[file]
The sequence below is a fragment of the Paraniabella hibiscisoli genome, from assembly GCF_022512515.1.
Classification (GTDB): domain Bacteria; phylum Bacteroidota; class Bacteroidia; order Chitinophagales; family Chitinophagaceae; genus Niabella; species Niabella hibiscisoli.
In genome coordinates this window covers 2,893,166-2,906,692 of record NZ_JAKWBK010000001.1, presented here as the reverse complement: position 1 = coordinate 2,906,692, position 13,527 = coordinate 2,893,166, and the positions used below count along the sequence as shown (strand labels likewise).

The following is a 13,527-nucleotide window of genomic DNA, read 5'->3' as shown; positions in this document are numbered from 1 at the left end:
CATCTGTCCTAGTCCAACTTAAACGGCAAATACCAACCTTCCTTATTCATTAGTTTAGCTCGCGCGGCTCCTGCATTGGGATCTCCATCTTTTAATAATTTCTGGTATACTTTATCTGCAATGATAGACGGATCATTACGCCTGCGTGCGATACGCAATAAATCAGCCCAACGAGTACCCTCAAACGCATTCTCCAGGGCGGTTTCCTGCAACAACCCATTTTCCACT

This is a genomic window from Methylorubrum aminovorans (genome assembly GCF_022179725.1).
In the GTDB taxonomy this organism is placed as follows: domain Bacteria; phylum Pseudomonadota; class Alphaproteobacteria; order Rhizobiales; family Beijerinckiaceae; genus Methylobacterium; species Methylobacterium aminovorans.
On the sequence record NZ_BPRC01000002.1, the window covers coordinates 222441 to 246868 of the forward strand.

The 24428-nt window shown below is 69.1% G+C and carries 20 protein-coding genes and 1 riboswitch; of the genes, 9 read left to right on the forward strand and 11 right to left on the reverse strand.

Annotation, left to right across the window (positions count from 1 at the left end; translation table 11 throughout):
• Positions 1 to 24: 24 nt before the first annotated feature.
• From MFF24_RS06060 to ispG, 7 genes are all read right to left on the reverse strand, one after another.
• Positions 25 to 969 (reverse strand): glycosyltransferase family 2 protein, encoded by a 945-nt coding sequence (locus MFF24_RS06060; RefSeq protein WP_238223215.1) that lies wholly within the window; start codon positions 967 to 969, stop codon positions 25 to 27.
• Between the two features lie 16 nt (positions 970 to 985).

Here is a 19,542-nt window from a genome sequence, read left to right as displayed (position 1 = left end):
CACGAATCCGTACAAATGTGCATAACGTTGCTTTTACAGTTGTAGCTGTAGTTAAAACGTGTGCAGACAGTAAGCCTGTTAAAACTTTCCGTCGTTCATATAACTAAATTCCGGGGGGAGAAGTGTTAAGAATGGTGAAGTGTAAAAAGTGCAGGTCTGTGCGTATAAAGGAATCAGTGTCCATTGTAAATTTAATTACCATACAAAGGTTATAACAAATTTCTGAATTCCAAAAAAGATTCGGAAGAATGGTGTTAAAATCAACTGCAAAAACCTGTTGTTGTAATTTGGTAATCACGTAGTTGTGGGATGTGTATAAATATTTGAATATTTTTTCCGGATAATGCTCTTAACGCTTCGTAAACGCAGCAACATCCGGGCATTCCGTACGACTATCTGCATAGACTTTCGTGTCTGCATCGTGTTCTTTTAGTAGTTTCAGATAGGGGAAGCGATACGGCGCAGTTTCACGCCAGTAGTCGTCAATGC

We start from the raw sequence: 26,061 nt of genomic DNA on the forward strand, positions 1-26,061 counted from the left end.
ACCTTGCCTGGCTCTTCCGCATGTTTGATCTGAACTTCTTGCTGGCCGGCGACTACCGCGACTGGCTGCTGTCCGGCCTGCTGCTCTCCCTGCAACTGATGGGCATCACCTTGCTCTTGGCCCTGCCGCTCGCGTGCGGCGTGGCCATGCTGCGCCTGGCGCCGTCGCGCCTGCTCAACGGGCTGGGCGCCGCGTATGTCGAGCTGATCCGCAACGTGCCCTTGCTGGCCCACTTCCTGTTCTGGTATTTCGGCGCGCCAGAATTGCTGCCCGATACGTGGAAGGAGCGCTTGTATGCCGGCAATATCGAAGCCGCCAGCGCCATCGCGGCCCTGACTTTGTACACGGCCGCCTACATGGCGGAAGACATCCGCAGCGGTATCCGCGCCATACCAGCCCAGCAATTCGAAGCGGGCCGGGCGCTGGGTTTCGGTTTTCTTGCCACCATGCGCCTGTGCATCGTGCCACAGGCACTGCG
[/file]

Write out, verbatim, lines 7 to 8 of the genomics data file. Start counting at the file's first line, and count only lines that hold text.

In the GTDB taxonomy this organism is placed as follows: domain Bacteria; phylum Pseudomonadota; class Alphaproteobacteria; order Rhizobiales; family Beijerinckiaceae; genus Methylobacterium; species Methylobacterium aminovorans.
On the sequence record NZ_BPRC01000002.1, the window covers coordinates 222441 to 246868 of the forward strand.